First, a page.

Step 3 contains essential information for vendors responding to City Agency solicitations for goods and/or services.
Responding to Solicitations
In general, everything you need to know about the contract being procured will be contained in the solicitation document.
Use the three steps below to guide you on the proper way to respond to identified contract opportunities.
First, if the agency has scheduled a pre-bid or pre-proposal conference, you should attend. It is a chance for prospective bidders to ask questions about the solicitation as well as speak with other vendors. While most pre-bid and pre-proposal conferences are not mandatory, some do require attendance and this will be specified in the solicitation document.
If you are unsure whether your business has the capacity to handle the work as a prime contractor, you may want to explore alternate ways to participate such as through a joint venture or as a subcontractor.
Second, as you prepare your bid/proposal in accordance with the solicitation’s instructions, keep in mind that it is very important to follow the instructions carefully. Failure to do so may cause your submission to be deemed “nonresponsive” and disqualified from consideration.
Third, submit your bid/proposal by the due date.
Pay careful attention to the deadlines for submitting written questions regarding a solicitation as well as the bid/proposal due date, and be sure to check the Agency’s website periodically throughout the open solicitation period.
Most of the time, you will be asked to input some basic contact information in order to access solicitations available for download. Announcements and addenda distributed by the Agency during the open solicitation period will be sent to the e-mail address you provide.
Review the solicitation document to identify any criteria that are not required at the time of bid/proposal submission, but which must be met “prior to final contract award.”
Understanding Standard Forms and Contract Templates
The City uses several standard forms to collect information from vendors. These are often related to compliance and transparency in the procurement process and are subject to change with changing regulations. All required forms will be included as part of the solicitation document. A small sampling of some of the regulations that you may come across are listed below. Refer to the solicitation document for the most up to date versions of these documents.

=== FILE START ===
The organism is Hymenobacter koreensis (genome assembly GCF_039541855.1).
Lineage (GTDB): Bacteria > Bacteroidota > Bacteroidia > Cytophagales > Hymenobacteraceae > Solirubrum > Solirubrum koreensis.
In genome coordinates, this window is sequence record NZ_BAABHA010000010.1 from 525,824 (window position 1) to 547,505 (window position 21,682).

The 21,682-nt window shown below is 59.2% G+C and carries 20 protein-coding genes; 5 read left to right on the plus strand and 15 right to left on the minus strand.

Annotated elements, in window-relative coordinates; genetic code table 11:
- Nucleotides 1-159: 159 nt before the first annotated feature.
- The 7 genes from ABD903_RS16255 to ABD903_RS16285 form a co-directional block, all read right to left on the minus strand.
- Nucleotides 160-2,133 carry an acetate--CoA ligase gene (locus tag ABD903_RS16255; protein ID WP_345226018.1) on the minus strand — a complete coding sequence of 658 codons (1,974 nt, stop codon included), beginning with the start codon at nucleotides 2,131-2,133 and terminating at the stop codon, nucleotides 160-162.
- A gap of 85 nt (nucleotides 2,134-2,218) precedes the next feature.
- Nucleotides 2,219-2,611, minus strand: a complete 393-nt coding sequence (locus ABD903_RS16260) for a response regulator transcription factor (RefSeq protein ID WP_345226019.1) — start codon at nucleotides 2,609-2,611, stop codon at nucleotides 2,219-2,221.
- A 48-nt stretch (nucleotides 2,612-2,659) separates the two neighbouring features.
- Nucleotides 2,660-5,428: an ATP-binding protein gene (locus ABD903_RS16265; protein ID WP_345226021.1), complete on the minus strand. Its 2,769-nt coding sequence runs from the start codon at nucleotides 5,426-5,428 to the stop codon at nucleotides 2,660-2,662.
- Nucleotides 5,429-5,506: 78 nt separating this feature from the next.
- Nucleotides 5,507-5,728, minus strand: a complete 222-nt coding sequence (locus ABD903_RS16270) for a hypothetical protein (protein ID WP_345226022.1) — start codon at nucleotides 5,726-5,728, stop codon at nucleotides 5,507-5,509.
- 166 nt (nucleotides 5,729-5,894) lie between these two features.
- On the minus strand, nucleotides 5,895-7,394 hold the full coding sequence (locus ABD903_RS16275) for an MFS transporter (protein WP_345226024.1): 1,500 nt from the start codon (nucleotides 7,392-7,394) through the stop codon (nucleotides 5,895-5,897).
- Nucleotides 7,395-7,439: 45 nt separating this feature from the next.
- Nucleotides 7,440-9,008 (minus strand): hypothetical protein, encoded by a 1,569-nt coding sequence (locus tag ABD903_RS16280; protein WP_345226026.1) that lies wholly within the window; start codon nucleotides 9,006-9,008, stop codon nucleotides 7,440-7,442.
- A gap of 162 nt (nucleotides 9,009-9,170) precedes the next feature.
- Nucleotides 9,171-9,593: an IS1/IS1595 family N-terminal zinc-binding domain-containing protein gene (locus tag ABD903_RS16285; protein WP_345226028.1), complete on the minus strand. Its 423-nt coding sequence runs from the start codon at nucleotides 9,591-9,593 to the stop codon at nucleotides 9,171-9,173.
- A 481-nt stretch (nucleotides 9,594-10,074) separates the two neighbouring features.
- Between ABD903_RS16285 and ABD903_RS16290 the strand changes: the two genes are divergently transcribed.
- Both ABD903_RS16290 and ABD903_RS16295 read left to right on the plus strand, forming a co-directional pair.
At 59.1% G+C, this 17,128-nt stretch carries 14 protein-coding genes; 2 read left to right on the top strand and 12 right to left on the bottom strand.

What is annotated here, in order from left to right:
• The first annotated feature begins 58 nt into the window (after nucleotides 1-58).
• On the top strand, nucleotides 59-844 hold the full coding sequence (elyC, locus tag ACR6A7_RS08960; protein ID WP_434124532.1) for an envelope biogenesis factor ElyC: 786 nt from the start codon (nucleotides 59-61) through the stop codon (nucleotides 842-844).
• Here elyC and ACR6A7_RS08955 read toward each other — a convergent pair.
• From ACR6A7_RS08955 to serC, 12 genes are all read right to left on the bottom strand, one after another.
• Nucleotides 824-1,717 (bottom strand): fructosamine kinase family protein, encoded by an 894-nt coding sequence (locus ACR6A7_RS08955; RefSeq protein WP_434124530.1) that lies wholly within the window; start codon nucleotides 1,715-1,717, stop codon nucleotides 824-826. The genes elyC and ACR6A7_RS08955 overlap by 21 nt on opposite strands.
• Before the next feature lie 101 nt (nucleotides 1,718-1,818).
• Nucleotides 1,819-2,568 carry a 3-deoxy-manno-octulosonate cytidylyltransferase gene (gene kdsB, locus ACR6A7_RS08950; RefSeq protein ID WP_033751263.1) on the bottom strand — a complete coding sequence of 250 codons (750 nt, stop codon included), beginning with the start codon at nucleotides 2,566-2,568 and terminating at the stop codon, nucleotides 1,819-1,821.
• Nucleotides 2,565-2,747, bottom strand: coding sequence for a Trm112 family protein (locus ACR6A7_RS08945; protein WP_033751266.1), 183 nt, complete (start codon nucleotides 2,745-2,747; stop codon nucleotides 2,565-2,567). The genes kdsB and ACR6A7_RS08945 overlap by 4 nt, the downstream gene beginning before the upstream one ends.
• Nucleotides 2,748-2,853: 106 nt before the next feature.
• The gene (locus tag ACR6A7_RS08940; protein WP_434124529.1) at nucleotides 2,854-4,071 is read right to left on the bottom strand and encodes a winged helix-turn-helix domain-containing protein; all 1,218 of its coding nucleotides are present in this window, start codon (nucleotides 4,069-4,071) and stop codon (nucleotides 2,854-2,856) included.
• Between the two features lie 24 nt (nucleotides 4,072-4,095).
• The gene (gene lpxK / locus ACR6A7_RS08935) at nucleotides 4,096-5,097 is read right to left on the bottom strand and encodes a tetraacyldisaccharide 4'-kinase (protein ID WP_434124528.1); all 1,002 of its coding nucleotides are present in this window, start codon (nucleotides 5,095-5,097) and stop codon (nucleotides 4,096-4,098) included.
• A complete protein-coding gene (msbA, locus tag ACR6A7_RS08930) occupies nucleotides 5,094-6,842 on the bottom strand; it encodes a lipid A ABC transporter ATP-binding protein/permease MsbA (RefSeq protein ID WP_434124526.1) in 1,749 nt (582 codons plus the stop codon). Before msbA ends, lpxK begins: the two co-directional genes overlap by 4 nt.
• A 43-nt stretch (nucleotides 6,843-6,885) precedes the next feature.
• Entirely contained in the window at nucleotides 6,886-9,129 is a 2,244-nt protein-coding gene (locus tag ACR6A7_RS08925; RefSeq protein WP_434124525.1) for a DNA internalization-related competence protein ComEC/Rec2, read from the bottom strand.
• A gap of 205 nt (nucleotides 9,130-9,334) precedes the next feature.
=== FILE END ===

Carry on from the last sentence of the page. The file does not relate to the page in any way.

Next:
Contracts subject to the NYS Iran Divestment Act of 2012 will include a certification page for vendors to sign and return with the submission package.
Contracts that are subject to Local Law 1 of 2013 will include one of multiple versions (dependent upon the procurement method) of the M/WBE Utilization Plan (“Schedule B”).
For construction-related contracts that are subject to Project Labor Agreements (PLA), proposers are required to submit a Letter of Assent to the PLA with their proposal.
The City uses standard contract templates for contracts in various industries such as the Standard Construction Contract and the Standard Human Services Contract. HHS Accelerator publishes the Standard Human Services Contract for review by vendors. At this time, the Standard Construction Contract is not available for publication.
Vendor Resources & Assistance
Solicitation documents will include an Agency contact for you to direct contract-related questions to. Here are some other helpful resources to know about.
Comptroller’s Community Action Center
The Comptroller’s Community Action Center (CAC) is the constituent service arm of the Comptroller’s office. CAC staff are available to help New Yorkers navigate City government, including questions and issues related to City contracting.
Procurement Policy Board (PPB)
The Procurement Policy Board (PPB) is authorized under the City Charter to promote and put into effect rules governing the procurement of goods, services, and construction. The PPB Rules address the rights of vendors during the procurement process, such as the appeal process for vendors determined to be non-responsive or non-responsible by an Agency on a given procurement. The Rules also provide practical procedures for common issues facing bidders or proposers, such as when and how to correct a mistake in a solicitation response.
New York State Freedom of Information Law (FOIL)
City contracts and procurements are generally considered “records” subject to disclosure by Agencies under the New York State Freedom of Information Law (FOIL). Unless the record falls within an enumerated exemption, it can be obtained by members of the public or press by making a FOIL request. Each City agency has a designated Records Access Officer and an Appeals Officer who receives, reviews and responds to FOIL requests. Visit the Agency website to learn more about submitting a FOIL request.